|Is Jamaica’s music history dying out?|
|Thursday, 29 March 2012 14:14|
For countries around the world, libraries are not just a place to do homework. Because of its role as a crossroads for information and innovation, libraries often store and preserve the accomplishments of a people for future generations to come. But for Jamaica's most cherished artistic triumph – music – the legacy of its recording history may be in jeopardy.
The National Library of Jamaica (NLJ) reports that today's musicians and producers are failing to donate their work to their music database set aside for posterity. Between April 2009 and February 2012, only 243 CDs were deposited to the database, in contrast to 1100 books from the island's significantly smaller book publishing industry.
This is despite the Legal Deposit Act, which since 2004 encouraged the collection of creative, intellectual work at the NLJ to conserve the history of Jamaican art.
NLJ acquisitions librarian Valerie Francis believes one reason for the industry's hesitation to deposit recordings, beside general concerns about piracy, is the country's general attitude towards the library's role in music.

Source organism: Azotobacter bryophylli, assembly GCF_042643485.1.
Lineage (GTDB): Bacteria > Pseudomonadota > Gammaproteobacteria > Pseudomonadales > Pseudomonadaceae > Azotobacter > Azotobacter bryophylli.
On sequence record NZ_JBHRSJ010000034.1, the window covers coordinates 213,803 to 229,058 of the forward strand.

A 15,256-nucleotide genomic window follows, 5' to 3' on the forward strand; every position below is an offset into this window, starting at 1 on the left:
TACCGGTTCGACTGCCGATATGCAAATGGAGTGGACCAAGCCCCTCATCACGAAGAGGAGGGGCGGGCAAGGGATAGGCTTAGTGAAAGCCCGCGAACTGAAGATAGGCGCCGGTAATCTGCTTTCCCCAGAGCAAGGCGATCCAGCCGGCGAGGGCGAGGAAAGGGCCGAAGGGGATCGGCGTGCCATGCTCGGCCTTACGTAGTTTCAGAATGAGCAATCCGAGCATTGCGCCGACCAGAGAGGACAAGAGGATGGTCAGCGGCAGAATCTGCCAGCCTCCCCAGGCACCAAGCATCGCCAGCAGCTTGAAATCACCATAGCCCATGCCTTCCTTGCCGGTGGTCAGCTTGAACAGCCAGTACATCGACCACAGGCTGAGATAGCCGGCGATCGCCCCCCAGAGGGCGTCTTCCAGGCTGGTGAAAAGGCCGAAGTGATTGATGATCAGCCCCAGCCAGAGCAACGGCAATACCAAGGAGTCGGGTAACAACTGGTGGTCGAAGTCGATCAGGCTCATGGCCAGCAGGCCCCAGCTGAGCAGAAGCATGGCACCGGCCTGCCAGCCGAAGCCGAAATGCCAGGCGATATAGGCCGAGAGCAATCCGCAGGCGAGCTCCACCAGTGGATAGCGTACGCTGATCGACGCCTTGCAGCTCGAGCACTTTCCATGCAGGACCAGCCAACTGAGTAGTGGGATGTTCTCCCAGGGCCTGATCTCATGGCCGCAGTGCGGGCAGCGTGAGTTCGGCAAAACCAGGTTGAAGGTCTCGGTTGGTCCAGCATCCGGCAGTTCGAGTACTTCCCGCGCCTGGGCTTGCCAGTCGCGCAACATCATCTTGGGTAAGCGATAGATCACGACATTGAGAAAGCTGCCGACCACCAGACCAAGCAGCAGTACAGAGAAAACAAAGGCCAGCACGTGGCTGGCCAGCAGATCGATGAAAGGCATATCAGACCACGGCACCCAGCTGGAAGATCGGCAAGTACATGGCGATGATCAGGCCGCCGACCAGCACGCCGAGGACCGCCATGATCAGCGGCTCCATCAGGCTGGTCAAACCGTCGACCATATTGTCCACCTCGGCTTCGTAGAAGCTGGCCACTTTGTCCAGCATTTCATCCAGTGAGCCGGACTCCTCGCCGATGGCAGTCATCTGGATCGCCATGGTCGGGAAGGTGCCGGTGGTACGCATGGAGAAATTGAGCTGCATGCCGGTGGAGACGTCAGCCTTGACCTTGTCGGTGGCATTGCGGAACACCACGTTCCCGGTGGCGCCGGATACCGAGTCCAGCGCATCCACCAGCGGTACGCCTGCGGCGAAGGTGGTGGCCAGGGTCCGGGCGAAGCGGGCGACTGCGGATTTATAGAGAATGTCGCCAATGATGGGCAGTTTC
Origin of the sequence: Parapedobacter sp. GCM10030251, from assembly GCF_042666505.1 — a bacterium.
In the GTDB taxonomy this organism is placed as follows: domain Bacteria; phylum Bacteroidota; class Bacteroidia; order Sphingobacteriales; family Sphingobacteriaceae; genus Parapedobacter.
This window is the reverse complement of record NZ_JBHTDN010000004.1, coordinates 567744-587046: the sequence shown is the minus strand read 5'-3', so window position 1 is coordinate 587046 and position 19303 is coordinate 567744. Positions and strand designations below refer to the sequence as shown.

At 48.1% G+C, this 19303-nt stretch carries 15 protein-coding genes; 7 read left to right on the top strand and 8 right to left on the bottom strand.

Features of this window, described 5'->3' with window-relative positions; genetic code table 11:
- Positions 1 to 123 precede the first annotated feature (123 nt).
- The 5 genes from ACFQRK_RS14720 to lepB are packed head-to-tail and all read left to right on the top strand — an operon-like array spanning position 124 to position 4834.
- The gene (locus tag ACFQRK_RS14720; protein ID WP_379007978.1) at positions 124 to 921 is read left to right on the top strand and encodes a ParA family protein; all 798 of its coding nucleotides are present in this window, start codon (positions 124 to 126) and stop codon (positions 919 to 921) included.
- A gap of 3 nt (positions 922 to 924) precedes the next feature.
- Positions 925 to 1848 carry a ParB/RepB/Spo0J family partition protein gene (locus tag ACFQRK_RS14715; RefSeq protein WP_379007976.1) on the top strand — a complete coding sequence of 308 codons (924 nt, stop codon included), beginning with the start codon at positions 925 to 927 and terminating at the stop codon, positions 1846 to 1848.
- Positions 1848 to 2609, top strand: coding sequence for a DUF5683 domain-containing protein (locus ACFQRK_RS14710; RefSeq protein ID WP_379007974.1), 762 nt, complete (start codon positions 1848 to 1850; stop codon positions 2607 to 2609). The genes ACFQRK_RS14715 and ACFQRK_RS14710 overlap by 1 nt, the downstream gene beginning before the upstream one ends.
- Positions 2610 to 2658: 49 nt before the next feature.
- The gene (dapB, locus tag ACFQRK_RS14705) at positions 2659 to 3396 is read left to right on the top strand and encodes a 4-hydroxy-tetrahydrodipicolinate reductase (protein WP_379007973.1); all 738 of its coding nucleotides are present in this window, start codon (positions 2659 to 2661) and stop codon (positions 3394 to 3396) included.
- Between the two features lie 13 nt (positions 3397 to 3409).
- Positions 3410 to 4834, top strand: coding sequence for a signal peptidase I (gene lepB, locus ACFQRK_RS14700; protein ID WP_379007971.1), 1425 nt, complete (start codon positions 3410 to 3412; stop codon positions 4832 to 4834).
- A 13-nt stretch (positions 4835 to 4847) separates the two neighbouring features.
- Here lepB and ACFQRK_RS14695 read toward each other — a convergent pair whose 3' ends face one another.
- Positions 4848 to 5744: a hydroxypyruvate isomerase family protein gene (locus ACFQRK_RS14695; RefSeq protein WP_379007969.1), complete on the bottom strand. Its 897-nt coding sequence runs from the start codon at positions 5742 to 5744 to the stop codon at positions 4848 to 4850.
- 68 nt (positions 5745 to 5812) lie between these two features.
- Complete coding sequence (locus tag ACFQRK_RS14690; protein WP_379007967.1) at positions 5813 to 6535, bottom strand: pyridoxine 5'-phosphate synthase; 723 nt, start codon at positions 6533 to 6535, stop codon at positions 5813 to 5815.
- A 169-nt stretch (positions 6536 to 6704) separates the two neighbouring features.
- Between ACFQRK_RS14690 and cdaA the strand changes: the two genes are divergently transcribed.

"For many in the music industry, a library is predominantly a collection of books," says Francis to the Jamaican Observer. "Therefore, calls for persons to make donations of audio-visual material are viewed with suspicion."
She however points out that the collection of music is vital "as we move to document the history of Jamaican music."
"One can get information from music in the same way that persons can gather information from books. CDs also carry liner notes which tell of the year it was published, musicians, producer, and studio at which it was recorded."
The NLJ data base also provides a crucial step towards regulating Jamaica's wild west of copyrights infringement. Artists defending their intellectual property can use their NLJ deposit in court to prove ownership.
"We need to get it across that the deposits are not for entertainment purposes, but rather for research purposes," says Francis.
|Last Updated on Friday, 30 March 2012 10:54|